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The Word on the Week

Flags

It would be hard to motor from Dublin to Aberdeen, Scotland, as we did last week, without noting the presence of flags.

In Ireland they adorn anything from lampposts to blocks of flats. In Scotland they were more evident on cars and houses.

In both countries the “Union Jack” was being flown to denote an allegiance for the British Crown. The statement they made was that this allegiance was to be preferred to another allegiance denoted by the other flag.

In Ireland the tricolour’s primary colour is green which is flown next to the flagpole and represents the Gaelic tradition. The other colour is Orange representing William of Orange and has come to symbolise those who esteem his memory. The white separating the two colours symbolises a truce where both are linked together.

In the Union flag the red cross of England and Wales is bisected by the two saltire crosses of Ireland (red) and Scotland (white). The Scottish cross appears against a blue background whereas the other crosses have a white background. Again the symbolism is one of unity and inclusion.

However at present the Scottish saltire cross (a white St Andrew’s cross on a blue background) has been extracted from the Union Jack and is being used as the flag of independent Scotland. The vote on independence is one year off by which time there will doubtless be plenty of flags of both variety on display!

The unity and inclusion symbolised by the flags is seldom a reality but rather an aspiration. Instead flags can so easily stake out territories and become symbols in the power struggles of our time.

What would the Bible comment on these things?

All three flags are used by people who would claim a connection to Christianity.

The Irish flag with its message of joining people of different opinions together bears the contradiction of symbolising unity whilst recalling the victory of William of Orange. It is hard to have reciprocal love for ones neighbour while waving a symbol of his defeat! The irony is that whose who wave it most are those who would espouse the Orange least!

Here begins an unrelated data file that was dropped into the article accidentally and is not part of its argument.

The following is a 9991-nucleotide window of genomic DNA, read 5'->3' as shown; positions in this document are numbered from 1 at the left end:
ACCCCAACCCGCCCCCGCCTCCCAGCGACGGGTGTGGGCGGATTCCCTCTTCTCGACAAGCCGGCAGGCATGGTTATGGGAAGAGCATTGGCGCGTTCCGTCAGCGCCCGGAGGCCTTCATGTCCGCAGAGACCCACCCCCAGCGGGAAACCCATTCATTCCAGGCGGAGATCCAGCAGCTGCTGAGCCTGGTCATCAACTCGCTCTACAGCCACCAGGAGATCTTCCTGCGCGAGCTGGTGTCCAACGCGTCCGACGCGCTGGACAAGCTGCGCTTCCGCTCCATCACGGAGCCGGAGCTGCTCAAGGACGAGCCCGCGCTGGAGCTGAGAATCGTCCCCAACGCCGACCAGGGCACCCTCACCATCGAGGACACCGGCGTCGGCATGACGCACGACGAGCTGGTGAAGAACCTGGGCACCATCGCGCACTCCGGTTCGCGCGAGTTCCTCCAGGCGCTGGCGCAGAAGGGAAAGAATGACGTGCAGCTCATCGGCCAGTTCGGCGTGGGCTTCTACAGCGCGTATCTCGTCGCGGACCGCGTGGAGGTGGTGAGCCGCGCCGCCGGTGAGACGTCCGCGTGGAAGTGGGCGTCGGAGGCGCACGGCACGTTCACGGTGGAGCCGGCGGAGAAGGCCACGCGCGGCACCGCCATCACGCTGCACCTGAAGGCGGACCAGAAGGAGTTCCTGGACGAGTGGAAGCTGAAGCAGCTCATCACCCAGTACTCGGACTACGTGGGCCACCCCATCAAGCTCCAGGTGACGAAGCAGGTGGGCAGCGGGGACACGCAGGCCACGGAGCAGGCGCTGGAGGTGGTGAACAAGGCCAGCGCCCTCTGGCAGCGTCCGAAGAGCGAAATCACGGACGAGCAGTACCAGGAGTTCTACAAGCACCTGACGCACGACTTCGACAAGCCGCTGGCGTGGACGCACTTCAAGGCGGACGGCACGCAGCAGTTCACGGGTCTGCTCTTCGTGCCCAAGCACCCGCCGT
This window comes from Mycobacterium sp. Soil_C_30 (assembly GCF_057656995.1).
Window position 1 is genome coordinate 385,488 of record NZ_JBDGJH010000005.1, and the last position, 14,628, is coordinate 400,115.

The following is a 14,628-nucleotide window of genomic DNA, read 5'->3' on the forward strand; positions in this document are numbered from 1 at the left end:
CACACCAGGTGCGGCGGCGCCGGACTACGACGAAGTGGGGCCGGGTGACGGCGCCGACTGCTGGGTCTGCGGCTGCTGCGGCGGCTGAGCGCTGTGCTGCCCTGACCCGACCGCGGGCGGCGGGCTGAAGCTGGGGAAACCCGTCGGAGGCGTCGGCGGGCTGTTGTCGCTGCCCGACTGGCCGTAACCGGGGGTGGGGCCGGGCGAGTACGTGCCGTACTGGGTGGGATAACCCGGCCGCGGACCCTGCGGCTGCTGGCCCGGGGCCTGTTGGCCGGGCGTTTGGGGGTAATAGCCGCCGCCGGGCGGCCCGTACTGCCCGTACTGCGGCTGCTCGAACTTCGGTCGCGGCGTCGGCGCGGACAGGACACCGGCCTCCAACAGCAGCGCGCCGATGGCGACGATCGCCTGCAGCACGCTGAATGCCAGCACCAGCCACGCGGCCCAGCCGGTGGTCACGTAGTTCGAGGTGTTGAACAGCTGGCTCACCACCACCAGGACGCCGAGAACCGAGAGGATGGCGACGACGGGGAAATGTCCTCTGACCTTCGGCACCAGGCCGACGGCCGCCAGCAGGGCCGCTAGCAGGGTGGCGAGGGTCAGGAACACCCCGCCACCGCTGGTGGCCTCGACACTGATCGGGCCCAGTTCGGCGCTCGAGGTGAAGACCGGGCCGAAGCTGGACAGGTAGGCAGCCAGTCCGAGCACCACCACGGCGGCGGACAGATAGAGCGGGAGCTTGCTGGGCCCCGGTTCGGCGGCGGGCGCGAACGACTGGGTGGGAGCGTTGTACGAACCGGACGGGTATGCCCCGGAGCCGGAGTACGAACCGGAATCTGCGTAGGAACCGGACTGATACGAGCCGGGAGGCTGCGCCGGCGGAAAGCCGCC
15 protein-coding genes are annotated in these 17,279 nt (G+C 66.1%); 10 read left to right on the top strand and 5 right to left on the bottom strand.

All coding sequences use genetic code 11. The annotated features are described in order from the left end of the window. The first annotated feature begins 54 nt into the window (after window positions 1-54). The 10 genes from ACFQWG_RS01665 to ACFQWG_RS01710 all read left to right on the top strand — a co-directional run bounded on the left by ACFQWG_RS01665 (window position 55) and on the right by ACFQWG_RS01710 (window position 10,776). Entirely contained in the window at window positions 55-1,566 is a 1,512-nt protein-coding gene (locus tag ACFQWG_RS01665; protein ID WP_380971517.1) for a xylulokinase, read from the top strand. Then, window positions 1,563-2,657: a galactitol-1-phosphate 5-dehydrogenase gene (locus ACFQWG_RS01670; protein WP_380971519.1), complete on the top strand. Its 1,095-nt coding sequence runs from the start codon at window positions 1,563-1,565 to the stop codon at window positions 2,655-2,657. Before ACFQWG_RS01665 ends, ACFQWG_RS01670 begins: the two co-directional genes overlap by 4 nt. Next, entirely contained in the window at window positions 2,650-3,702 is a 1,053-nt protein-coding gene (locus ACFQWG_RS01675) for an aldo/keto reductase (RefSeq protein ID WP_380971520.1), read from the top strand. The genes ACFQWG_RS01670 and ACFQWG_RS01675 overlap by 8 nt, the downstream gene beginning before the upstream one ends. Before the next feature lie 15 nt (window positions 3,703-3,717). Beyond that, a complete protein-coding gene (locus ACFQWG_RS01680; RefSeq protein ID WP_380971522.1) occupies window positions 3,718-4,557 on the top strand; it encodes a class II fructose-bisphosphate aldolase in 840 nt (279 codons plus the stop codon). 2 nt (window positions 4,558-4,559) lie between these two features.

The aspirations of the Union Jack by focusing on the cross have chosen the symbol which epitomises the love of God (Romans Chapter 5 verse 8). It is the agape love which seeks the good of others before self. It speaks of sacrifice for ones country and indeed has been waved in many battles to encourage loyalty and commitment.

The irony here is to see it being used by a largely agnostic people to represent their country before the world.

Shed of their values they become tools of dissention within the land. A re-focussing in faith on the Christ who bore the cross in order to make a way for we sinners to find reconciliation with God is the starting point. Out of our being forgiven the way opens for us to see things differently. “From now on, therefore, we regard no one according to the flesh. Even though we once regarded Christ according to the flesh, we regard him thus no longer. Therefore, if anyone is in Christ, he is a new creation. The old has passed away; behold, the new has come. All this is from God, who through Christ reconciled us to himself and gave us the ministry of reconciliation” 2 Corinthians 5 verses 16/18.